People throw around the word recession like it’s a cow in a tornado, but Magnolia Gastropub & Brewery on Monday evening isn’t exactly two girls one pink slip. It’s possible that some people have curtailed their dining expenditures, but the scene at Magnolia proves that a recession is what happens when your neighbor loses his job, and a depression is what happens when you lose yours, and some people are still working.
While it does not offer a happy hour except on Tuesdays ($3 beers all day), Magnolia is a place you could take $20 and be pretty happy or take $60 and be euphoric, or take $5 and be washing dishes.??
The clientele have a vaguely northern European look and a vaguely northern European tendency to be intimately involved in their conversations. They seem like the kind of legitimate adults who hold steady jobs at green organizations and are generally not hung-over on Monday mornings, i.e. there was not a bruised and moody hipster in the place.
Many of these people appeared to know one another, and doffed their newsboy caps approvingly at passersby. The idea of restaurant as private clubhouse is intriguing if ultimately plagued by the normal inbred problems associated with exclusive communities: good for them; bad for not them, or the other way around.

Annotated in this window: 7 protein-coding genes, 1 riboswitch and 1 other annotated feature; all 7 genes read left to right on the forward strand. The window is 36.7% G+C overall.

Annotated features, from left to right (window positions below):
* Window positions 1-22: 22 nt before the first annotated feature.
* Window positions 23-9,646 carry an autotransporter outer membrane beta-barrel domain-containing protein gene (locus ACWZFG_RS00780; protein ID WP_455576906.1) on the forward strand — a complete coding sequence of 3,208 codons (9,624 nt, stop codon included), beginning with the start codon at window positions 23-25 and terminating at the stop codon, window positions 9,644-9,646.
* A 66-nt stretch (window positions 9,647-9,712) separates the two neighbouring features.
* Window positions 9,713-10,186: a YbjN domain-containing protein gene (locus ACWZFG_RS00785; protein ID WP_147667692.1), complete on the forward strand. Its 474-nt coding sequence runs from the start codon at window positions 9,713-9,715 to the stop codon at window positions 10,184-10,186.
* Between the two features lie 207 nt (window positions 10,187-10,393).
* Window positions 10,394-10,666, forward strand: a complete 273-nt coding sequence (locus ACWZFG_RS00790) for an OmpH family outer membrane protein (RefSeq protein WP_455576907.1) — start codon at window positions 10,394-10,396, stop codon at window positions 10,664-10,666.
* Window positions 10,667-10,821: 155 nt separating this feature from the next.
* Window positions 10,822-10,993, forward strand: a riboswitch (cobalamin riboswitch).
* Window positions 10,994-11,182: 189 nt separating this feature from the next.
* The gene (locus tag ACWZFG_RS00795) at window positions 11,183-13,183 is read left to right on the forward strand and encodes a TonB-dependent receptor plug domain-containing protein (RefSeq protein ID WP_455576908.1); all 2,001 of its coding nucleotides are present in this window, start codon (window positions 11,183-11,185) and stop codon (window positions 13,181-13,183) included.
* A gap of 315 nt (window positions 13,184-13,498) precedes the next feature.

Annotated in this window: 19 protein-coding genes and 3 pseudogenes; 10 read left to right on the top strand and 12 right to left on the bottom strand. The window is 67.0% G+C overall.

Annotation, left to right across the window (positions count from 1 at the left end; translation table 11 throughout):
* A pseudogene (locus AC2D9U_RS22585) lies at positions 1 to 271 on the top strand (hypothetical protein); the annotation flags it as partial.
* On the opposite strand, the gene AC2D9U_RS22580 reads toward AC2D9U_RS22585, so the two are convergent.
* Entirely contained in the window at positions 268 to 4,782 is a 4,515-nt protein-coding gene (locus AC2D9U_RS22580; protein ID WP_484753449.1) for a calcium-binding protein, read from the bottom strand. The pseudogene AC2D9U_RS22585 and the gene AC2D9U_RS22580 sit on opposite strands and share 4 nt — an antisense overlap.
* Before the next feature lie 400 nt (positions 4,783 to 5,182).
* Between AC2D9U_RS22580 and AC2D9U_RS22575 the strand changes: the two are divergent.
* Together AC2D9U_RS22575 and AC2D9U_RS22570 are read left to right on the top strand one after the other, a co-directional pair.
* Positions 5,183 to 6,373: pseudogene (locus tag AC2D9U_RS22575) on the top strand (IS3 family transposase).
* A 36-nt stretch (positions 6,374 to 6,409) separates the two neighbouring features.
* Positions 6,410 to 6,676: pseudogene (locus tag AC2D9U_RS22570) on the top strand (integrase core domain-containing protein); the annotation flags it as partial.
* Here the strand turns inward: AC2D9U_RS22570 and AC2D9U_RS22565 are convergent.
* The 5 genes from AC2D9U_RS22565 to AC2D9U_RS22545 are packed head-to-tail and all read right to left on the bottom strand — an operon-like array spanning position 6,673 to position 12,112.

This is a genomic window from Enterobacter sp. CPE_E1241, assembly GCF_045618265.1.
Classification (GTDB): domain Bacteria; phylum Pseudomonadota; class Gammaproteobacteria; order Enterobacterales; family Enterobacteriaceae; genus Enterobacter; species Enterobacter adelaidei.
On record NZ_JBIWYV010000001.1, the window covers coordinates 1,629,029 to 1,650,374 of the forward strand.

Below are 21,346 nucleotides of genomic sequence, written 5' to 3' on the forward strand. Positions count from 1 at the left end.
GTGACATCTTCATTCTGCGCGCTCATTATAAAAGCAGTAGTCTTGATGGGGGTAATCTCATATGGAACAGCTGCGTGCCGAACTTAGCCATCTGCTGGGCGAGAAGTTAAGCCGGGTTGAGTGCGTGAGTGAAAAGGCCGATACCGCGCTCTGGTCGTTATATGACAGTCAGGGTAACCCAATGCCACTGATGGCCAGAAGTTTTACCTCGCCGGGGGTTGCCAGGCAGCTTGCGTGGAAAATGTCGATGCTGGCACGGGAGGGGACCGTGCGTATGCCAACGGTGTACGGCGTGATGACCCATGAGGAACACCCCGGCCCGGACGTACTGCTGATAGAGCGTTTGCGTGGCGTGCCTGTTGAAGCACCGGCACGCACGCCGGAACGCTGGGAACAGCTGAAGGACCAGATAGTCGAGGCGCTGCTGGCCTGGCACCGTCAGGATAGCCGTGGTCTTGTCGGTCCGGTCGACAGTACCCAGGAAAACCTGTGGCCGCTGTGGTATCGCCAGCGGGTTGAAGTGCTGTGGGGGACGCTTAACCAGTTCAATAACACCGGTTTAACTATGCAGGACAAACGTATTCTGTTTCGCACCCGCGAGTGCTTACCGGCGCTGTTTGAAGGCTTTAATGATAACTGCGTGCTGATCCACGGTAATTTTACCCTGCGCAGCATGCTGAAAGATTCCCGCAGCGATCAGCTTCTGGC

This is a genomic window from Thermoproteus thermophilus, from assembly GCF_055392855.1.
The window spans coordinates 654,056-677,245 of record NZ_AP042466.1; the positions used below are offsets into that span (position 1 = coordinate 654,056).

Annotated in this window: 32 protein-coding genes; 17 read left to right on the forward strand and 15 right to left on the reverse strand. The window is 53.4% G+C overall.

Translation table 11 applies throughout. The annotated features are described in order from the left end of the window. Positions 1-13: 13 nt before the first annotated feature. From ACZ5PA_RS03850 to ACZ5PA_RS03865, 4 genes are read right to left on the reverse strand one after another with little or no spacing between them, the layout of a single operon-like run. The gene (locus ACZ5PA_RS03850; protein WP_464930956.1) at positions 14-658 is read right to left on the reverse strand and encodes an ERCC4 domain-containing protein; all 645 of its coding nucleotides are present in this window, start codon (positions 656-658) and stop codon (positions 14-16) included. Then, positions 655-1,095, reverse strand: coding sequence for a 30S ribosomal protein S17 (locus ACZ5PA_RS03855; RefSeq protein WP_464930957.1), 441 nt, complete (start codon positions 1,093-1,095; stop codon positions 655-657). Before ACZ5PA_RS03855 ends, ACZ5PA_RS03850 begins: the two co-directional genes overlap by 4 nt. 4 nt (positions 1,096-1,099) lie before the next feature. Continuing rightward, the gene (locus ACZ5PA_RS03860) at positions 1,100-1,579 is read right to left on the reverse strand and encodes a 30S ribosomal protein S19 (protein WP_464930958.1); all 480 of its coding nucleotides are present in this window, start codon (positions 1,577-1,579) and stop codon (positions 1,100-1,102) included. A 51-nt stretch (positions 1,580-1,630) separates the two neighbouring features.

The fanciful black menu included many things that I really wanted, notably cheese stuffed dates wrapped in bacon, cheese grits, and lentil soup. I went for the grits ($5) while my companion ordered the duck wings ($7) and soon we were feeling very much like Ichabod Crane attending that late autumn party at the Van Tassel’s. In other words we felt Dutch, awestruck, and doomed, and would have been glad to fold ourselves into that fluffy mound of grits like tired travelers on a somewhat deflated air mattress.
For a moment I became strangely depressed, like everything was going to be okay, or not okay, and that it didn’t matter either way, but I now attribute this to the fact that I was yearning to sit in one of the padded leather booths, which is no one’s fault but my own, as everyone always wishes they were sitting in a booth. It’s the true measure of a woman how fast she can get over booth lust, and be happy to spend an evening pretending to be in Portland without actually having to be there.